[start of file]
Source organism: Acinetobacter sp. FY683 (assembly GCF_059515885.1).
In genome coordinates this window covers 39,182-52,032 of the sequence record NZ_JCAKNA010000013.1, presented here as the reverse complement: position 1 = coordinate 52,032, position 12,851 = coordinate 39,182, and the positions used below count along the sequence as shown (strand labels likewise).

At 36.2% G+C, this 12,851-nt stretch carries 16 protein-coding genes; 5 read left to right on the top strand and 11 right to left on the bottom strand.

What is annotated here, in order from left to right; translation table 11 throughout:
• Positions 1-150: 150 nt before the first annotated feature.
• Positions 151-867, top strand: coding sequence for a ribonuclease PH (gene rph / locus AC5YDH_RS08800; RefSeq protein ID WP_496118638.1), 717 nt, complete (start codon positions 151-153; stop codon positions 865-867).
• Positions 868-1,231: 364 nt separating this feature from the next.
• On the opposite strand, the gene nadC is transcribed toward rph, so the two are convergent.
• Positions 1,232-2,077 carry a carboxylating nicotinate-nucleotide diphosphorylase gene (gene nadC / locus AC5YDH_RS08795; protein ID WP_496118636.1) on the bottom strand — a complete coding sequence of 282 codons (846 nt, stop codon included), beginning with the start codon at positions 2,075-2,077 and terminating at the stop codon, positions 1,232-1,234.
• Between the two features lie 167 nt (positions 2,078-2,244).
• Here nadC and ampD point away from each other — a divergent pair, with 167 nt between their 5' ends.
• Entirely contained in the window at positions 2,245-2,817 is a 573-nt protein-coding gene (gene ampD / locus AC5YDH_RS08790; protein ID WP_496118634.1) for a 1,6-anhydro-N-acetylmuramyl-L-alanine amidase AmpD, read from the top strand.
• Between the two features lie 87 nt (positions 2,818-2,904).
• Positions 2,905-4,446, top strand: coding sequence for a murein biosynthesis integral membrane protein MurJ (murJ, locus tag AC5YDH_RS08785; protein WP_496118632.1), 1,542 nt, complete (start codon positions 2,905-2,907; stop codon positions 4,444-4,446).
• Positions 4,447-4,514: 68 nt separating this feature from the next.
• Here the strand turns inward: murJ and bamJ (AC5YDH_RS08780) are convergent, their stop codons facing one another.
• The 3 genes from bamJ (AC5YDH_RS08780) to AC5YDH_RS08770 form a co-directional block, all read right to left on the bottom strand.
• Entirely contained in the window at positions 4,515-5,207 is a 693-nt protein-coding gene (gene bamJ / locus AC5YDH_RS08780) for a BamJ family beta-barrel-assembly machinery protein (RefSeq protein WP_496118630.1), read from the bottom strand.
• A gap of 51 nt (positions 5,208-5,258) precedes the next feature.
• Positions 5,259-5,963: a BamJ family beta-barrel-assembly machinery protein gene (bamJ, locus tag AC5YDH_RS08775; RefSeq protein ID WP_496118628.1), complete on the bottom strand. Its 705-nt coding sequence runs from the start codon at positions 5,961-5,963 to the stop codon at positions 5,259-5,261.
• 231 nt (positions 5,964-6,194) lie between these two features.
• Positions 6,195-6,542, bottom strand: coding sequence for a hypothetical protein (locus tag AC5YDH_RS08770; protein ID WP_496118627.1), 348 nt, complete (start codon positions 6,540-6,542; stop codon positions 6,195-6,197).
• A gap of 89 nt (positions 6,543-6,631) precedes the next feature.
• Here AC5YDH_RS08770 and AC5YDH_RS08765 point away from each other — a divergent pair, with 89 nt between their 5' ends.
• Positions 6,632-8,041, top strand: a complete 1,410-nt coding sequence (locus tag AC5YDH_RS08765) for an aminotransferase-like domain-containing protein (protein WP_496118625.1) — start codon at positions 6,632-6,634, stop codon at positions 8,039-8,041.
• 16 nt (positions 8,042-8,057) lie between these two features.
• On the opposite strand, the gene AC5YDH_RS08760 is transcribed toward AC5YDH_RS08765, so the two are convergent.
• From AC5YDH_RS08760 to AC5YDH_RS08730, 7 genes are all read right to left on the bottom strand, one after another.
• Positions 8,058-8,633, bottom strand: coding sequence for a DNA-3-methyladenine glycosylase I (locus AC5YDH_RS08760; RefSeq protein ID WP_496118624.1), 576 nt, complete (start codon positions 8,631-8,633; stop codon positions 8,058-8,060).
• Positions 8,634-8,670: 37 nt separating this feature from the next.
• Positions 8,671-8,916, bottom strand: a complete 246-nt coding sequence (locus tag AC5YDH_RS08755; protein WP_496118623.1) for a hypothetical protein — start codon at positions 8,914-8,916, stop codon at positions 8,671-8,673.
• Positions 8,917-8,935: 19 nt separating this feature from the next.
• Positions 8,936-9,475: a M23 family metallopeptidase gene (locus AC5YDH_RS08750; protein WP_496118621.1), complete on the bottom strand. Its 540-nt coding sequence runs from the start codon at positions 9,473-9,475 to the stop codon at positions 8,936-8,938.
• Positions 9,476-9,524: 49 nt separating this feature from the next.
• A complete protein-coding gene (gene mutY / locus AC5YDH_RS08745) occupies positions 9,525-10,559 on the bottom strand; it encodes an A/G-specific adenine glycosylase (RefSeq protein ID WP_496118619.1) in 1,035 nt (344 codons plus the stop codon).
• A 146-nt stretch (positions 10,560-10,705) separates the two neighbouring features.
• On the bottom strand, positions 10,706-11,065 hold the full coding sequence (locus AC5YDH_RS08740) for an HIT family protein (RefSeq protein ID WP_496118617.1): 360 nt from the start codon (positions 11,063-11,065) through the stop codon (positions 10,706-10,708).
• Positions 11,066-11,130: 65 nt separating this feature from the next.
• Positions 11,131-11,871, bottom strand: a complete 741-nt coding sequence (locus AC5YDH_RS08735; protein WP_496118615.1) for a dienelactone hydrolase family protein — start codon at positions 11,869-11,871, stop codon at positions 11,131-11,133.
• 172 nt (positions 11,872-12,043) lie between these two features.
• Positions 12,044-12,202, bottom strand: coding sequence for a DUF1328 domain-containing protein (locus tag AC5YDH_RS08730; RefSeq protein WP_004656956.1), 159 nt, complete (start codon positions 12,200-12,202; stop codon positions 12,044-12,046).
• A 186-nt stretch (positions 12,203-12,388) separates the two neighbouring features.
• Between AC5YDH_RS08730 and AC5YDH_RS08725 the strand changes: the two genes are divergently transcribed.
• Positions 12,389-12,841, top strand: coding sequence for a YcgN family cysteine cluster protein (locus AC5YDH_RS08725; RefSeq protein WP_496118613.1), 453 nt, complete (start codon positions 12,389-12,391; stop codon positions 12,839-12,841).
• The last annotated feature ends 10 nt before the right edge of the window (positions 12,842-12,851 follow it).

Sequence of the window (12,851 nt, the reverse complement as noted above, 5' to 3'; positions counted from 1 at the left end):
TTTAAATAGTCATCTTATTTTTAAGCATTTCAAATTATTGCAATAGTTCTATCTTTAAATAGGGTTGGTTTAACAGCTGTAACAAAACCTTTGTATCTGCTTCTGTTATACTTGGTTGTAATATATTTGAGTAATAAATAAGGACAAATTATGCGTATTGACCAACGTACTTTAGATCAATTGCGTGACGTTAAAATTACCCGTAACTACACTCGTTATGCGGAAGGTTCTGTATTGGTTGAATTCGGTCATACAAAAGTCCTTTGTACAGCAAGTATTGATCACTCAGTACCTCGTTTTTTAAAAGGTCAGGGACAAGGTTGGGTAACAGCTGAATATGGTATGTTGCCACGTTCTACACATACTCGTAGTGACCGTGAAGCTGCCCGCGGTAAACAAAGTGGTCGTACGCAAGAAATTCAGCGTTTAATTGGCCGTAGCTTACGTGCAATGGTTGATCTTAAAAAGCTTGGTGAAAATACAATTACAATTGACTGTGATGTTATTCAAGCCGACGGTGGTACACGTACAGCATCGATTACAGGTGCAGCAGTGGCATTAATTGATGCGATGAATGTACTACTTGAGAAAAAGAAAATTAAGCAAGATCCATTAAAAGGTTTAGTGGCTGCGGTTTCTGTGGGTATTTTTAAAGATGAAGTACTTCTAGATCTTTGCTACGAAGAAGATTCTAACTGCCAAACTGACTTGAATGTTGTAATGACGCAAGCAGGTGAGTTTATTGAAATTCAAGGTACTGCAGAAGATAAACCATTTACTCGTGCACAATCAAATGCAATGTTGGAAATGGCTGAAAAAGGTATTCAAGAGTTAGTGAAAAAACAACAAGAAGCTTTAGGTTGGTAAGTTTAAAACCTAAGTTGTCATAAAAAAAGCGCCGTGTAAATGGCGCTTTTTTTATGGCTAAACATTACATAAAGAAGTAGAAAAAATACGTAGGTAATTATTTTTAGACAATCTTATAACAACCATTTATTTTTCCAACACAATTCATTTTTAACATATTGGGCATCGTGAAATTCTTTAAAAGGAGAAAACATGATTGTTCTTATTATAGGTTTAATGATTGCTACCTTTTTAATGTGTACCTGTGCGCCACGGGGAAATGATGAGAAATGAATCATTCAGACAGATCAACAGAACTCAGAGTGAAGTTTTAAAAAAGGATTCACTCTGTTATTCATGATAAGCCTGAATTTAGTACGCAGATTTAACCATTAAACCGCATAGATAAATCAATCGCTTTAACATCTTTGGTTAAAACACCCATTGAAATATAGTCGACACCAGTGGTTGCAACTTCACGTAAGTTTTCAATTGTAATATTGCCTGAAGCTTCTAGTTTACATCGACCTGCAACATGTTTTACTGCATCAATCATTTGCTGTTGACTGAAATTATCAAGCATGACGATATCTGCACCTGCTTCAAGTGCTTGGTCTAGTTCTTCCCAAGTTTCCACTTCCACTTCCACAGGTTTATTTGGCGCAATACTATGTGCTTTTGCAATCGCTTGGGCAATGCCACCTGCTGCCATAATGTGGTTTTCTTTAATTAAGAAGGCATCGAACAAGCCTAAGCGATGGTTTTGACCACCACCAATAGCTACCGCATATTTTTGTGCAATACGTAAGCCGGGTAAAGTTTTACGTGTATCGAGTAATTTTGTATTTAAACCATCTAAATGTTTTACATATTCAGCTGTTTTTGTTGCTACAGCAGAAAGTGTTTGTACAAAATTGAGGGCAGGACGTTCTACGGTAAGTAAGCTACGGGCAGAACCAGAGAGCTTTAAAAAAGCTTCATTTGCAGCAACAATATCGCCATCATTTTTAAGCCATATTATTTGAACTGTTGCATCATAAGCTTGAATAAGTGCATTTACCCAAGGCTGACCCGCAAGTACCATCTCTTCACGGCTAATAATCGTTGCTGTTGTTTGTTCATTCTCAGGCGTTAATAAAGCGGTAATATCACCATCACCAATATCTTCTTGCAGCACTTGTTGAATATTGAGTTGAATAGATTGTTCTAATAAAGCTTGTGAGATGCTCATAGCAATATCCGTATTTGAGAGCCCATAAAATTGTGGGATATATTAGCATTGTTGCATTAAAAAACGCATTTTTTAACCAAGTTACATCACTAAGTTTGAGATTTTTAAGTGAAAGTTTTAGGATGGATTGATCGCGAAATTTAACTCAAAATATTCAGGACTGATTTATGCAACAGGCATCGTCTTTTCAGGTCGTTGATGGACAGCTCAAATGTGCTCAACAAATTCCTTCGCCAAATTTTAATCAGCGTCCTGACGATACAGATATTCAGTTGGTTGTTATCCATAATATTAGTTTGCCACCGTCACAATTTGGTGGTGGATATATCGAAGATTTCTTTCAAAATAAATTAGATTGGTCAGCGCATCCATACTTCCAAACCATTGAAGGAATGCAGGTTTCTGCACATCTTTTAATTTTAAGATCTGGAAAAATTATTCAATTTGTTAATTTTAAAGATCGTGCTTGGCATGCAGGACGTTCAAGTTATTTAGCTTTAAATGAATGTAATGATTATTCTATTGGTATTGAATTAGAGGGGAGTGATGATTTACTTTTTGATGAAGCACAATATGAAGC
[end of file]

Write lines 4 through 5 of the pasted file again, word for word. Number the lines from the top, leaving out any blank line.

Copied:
What is annotated here, in order from left to right; translation table 11 throughout:
• Positions 1-150: 150 nt before the first annotated feature.